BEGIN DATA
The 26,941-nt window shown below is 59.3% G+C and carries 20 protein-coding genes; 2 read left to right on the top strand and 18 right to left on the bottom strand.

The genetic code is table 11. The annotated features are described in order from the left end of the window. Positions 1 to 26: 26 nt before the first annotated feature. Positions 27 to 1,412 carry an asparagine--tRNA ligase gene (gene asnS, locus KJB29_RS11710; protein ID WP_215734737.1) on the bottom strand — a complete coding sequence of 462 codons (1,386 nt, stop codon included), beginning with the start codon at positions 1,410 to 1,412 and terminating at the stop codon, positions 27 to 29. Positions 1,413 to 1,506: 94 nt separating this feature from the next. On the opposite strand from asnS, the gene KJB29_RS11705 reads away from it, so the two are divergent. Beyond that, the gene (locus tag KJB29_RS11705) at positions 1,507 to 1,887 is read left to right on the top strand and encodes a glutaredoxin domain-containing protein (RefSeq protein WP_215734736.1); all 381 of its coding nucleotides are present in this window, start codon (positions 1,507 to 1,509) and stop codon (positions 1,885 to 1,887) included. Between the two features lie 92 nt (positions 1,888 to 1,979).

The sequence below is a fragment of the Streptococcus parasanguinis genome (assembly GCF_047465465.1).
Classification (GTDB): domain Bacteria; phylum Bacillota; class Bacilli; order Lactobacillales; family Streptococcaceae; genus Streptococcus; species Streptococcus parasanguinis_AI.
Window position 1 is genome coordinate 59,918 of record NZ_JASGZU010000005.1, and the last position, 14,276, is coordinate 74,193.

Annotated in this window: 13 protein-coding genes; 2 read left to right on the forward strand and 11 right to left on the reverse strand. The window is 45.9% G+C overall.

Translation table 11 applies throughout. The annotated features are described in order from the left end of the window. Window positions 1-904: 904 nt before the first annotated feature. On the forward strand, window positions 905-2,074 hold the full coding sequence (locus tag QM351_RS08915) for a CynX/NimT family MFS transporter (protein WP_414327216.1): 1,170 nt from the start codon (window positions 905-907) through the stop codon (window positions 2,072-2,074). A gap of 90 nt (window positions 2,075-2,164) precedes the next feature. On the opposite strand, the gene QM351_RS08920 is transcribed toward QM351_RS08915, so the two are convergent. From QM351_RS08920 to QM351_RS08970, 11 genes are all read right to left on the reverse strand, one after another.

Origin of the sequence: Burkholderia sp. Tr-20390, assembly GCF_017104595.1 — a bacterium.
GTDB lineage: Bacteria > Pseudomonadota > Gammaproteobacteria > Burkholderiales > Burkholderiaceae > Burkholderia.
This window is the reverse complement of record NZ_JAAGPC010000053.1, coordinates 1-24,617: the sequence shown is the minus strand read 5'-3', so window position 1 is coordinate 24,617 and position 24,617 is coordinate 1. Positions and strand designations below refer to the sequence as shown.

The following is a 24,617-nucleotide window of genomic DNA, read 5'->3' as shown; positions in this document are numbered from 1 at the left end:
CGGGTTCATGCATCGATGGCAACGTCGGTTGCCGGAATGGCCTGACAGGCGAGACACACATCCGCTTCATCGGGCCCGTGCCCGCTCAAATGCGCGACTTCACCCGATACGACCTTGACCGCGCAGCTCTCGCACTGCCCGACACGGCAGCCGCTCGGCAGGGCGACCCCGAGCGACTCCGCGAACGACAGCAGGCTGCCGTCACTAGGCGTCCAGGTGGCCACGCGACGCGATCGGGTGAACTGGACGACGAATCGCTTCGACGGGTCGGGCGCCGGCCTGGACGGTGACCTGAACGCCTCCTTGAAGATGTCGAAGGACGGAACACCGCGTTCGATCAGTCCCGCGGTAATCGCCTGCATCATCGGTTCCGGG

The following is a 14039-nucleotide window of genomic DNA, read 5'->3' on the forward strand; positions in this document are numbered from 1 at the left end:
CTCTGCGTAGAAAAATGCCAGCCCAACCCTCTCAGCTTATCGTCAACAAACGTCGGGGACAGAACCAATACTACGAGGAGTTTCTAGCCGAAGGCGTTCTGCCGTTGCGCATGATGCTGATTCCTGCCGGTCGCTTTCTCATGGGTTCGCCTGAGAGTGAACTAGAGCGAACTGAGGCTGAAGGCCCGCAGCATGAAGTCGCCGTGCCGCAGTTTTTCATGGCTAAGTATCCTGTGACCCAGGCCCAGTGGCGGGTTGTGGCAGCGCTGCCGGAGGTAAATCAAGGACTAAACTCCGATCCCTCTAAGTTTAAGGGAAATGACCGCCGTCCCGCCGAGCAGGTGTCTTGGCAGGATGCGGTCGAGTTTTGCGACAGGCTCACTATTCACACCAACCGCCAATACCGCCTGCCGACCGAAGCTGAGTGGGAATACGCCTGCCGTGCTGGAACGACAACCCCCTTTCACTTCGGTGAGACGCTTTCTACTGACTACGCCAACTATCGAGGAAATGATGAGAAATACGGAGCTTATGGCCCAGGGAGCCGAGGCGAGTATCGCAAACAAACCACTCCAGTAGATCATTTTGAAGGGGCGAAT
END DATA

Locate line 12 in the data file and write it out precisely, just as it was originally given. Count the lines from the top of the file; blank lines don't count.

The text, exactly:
CGGGTTCATGCATCGATGGCAACGTCGGTTGCCGGAATGGCCTGACAGGCGAGACACACATCCGCTTCATCGGGCCCGTGCCCGCTCAAATGCGCGACTTCACCCGATACGACCTTGACCGCGCAGCTCTCGCACTGCCCGACACGGCAGCCGCTCGGCAGGGCGACCCCGAGCGACTCCGCGAACGACAGCAGGCTGCCGTCACTAGGCGTCCAGGTGGCCACGCGACGCGATCGGGTGAACTGGACGACGAATCGCTTCGACGGGTCGGGCGCCGGCCTGGACGGTGACCTGAACGCCTCCTTGAAGATGTCGAAGGACGGAACACCGCGTTCGATCAGTCCCGCGGTAATCGCCTGCATCATCGGTTCCGGG